Genesis 6 Part 2 and Genesis 7

Ok, a day or so ago I spilled a lot of type over Genesis 6. Sorry to have been so long-winded, but I wanted to give you the best synopsis I could for the subject. Moving on, let’s hit just a couple more points:Genesis 6 speaks to the design and materials of the ark. For us detail-oriented people, there’s not much here. No “Engineering an Empire” episode for Noah with this---the assumption is a rectangular prism, because no information suggests a curve, but how do you know? We actually don’t even know the size of the cubit at this point in history---there’s solid evidence for an 18-inch one and a 22.5-inch cubit. So….the Ark was big. Probably big enough to stockpile animals and food. The size isn’t the problem with accepting an historical view of this story. Logistics may bug you, keeping the lions from eating the last gazelles might be a problem, and starting with only a few rabbits and keeping it only a few could trouble you, but….boat size isn’t one.A further comment in Genesis 6:3 …

The NFL Lockout and the Debt Ceiling

Note: I’m trying to get back to a post a day, but to get there, I’m writing a little ahead. While I’m only 24 hours ahead on this post, it’s possible that both of these issues will be resolved by the time you read this post. I still think I’m right in what I say.We’re now into the second half of the month of July. Here in Arkansas, it’s hot. Not “I need a glass of water” hot, more like “look, the asphalt is melting” hot. (Ever wonder why we still have so many dirt/gravel roads? Asphalt melts in Southern Heat!) Around here, the heat is made worse by the humidity. This isn’t the most pressure in the country right now, though. That’s reserved for two separate sets of negotiating rooms. One belongs to the National Football League and the other belongs to the US Congress. Back in March, the NFL and the NFL Players Association parted ways and the team owners decided that without a deal they liked, no football work would be done.Meanwhile, decades of increasing stupidity by the Trunks and Bu…

Genesis 6 Wrap-up Part 1

I wanted to get back in the habit of looking back at the chapters from Sunday's sermons and trying to address any unpreached situations here on the blog. So, let's take a look back at Genesis 6, shall we?Genesis 6:1-2 cause some people no end of grief in sorting out the details here. Why? Because of the phrase "sons of God" in it. There are three major views of who the "sons of God" referenced in this passage are, so let's take a look at these "sons." A word about the discussion first: the Hebrew phrase that is translated sons of God is literally sons of God (or gods: monotheistic Israel used a plural of majesty for God: He is referred to in plural terms). The difficulty stems from this: Christian theology guides us to understand that there is one "Son of God," namely the Lord Jesus Christ, and many "sons of God," all those adopted by His gracious election (John 1:12). So, to understand this we turn to other uses of the phr…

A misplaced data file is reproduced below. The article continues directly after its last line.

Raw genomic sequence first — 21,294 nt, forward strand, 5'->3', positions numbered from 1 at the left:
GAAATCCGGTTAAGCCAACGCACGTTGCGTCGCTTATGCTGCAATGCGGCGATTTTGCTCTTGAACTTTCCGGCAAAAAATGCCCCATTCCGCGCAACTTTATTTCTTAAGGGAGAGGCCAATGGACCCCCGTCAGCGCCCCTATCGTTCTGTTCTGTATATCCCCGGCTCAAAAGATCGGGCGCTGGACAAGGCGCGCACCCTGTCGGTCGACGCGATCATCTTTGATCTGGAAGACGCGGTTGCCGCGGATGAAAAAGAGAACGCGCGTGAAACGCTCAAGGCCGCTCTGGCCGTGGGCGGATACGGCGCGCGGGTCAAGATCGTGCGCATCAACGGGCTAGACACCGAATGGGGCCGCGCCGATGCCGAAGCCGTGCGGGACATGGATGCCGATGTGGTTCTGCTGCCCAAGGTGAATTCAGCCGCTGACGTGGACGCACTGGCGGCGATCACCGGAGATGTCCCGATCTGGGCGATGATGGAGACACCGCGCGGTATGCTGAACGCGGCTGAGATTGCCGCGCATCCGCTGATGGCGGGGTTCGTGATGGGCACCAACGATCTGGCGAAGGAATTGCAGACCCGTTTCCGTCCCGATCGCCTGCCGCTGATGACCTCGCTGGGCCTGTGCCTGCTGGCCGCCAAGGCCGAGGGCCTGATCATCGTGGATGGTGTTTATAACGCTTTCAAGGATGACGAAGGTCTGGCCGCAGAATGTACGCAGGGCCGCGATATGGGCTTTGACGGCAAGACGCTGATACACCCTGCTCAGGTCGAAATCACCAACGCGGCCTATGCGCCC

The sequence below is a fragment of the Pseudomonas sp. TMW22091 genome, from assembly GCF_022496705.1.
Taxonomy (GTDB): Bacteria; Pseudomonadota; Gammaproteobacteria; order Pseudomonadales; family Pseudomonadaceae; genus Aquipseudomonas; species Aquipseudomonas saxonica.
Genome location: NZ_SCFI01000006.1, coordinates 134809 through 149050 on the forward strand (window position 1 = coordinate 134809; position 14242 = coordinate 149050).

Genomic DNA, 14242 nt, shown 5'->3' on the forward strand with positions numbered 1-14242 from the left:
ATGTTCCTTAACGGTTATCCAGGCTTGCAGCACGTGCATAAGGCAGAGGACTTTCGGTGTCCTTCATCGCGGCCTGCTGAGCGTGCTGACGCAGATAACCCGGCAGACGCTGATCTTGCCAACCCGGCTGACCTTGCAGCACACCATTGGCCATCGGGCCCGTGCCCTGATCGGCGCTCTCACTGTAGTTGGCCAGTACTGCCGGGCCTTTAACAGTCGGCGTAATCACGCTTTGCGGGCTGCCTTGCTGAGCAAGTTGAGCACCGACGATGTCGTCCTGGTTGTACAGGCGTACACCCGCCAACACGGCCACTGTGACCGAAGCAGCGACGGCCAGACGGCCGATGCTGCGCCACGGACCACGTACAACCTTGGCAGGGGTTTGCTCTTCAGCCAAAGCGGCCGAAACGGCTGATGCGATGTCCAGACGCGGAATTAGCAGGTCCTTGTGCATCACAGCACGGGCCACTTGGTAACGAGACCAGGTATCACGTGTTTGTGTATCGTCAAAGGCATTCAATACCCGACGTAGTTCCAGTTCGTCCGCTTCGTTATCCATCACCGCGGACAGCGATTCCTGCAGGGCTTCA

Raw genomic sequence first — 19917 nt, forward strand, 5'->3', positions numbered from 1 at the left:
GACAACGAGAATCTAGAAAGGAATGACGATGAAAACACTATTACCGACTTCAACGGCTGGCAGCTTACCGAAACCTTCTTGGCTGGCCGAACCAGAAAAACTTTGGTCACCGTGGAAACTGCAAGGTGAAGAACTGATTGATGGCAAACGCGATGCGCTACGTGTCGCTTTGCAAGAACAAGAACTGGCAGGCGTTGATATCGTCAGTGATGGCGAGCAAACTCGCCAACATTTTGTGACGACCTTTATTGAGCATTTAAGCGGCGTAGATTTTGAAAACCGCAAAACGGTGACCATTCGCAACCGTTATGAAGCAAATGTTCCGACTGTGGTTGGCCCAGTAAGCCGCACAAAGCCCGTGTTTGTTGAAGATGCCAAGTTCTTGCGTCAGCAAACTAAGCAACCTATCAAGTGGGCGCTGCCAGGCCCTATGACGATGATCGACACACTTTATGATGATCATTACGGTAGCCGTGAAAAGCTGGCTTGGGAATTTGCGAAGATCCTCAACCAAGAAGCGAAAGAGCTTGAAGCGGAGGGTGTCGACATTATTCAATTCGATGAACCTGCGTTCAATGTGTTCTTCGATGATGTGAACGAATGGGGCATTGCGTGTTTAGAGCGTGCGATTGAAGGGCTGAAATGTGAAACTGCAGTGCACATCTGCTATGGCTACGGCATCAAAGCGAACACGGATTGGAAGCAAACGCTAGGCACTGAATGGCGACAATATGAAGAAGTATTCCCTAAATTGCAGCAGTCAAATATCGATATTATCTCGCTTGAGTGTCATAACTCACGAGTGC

BookTuesday: Love Written in Stone

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I have to admit, this book’s been sitting on my shelf for a while, and I just haven’t gotten around to reading it. I requested it from Bethany House in the their blogger program, but then just couldn’t interest myself in it. Probably because we’re not looking at light and fluffy reading here.Love Written in Stone: Finding God's Grace in the Boundaries He SetsDr. Philip Carlson is both a pastor and medical doctor. His writing in Love Written in Stone is an attempt to take a look at what he faces in both forms of his work and compare where we as people are and what we would be if we obeyed God’s commands.A portion of his effort here seems to be dedicated to helping the reader understand why God commands what He commands in Scripture. The viewpoint is provided that many of these commands are not built out of emptiness or religious duty but are rather a reflection of God’s efforts to drive us to do what is best for us.With that in mind, Carlson walks through some basics of what is con…

Sermon from July 17

Well, there was a little glitch with recording the morning sermon. Apparently, someone (me) failed to check the batteries in the digital voice recorder. Guess what?You can’t podcast without a file. So, there’s no audio of the AM Service. For that I apologize, but there’s not much else I can do.The summary of that is this: there is one salvation now, just as there was one salvation in the time of Noah: for him, the Ark; for us, the Cross of Christ. Fortunately for us the Cross is limitless in salvation. All who will come to the Cross and to Christ will be saved. The Ark was only so big (although it was, in honesty, huge) and could only save a limited number. Now, a limited number will be saved by the Blood of Christ, but that limitation is not one of power or ability, but one of choice and election.So, saddle up, get on the boat, and grab a friend or two!And now, evening sermon:Genesis 7 Audio linkWithout over-allegorizing or turning this sermon into mush that’s not based on the Word o…